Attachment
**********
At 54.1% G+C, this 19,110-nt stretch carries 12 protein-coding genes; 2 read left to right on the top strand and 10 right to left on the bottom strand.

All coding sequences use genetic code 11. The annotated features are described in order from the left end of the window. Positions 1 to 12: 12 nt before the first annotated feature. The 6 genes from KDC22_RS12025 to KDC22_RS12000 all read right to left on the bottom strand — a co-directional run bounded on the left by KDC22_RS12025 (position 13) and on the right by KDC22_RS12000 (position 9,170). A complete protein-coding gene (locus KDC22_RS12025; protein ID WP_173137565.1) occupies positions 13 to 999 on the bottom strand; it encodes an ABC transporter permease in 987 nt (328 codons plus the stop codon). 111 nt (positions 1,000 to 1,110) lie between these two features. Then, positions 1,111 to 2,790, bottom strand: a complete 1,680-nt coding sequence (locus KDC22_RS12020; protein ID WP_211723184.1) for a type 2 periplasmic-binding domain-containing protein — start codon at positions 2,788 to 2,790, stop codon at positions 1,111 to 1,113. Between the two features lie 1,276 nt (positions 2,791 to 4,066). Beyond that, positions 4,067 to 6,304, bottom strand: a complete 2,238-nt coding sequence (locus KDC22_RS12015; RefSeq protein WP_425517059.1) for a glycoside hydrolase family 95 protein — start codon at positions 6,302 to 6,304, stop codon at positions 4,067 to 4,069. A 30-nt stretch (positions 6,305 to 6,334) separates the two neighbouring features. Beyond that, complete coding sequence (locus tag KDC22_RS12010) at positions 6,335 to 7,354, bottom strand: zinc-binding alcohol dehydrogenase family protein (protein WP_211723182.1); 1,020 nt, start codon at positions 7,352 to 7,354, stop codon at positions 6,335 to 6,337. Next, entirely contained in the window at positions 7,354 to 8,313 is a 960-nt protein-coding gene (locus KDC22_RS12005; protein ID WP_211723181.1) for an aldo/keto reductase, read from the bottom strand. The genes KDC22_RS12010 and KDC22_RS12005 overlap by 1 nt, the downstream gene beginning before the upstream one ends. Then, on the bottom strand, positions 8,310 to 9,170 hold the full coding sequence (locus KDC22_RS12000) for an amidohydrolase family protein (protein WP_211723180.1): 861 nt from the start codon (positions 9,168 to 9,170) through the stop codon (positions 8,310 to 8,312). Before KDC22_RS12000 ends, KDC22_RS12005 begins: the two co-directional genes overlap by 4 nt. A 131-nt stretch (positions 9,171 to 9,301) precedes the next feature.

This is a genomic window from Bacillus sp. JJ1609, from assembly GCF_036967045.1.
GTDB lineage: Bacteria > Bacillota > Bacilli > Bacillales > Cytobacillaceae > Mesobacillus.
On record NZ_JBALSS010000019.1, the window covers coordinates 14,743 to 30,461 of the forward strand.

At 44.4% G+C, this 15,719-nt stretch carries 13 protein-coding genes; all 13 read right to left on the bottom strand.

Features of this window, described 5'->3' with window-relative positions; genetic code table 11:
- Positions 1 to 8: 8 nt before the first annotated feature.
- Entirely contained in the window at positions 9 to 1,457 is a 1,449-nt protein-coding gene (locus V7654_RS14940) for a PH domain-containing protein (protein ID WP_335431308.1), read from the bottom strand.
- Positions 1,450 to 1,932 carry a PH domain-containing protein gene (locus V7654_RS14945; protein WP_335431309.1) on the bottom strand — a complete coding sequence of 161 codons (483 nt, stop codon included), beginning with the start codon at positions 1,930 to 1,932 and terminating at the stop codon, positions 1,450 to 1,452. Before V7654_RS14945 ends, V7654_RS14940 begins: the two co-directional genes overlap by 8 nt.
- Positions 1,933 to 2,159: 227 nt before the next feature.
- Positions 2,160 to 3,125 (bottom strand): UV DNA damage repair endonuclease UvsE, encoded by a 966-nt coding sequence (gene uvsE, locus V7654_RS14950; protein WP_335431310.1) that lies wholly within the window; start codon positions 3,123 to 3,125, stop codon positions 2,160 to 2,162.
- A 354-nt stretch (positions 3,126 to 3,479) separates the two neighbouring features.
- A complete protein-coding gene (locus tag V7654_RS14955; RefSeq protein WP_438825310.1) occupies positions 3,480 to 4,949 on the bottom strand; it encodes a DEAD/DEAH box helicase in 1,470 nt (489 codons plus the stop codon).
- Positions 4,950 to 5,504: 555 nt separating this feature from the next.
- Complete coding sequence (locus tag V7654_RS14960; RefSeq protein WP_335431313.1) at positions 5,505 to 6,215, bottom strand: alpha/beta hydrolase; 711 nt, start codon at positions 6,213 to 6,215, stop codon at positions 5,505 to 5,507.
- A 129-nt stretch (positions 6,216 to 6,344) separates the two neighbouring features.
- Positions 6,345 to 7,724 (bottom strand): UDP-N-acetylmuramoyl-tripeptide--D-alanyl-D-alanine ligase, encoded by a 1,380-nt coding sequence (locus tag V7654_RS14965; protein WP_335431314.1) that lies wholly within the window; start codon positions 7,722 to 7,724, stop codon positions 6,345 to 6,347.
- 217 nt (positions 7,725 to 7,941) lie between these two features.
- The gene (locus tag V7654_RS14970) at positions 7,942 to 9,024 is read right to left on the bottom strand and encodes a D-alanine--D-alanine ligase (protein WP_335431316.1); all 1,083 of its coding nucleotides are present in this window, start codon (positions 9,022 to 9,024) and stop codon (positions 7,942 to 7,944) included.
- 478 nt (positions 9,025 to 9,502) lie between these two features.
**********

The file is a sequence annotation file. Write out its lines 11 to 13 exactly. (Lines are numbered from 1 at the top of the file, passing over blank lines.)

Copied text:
- Positions 1,933 to 2,159: 227 nt before the next feature.
- Positions 2,160 to 3,125 (bottom strand): UV DNA damage repair endonuclease UvsE, encoded by a 966-nt coding sequence (gene uvsE, locus V7654_RS14950; protein WP_335431310.1) that lies wholly within the window; start codon positions 3,123 to 3,125, stop codon positions 2,160 to 2,162.
- A 354-nt stretch (positions 3,126 to 3,479) separates the two neighbouring features.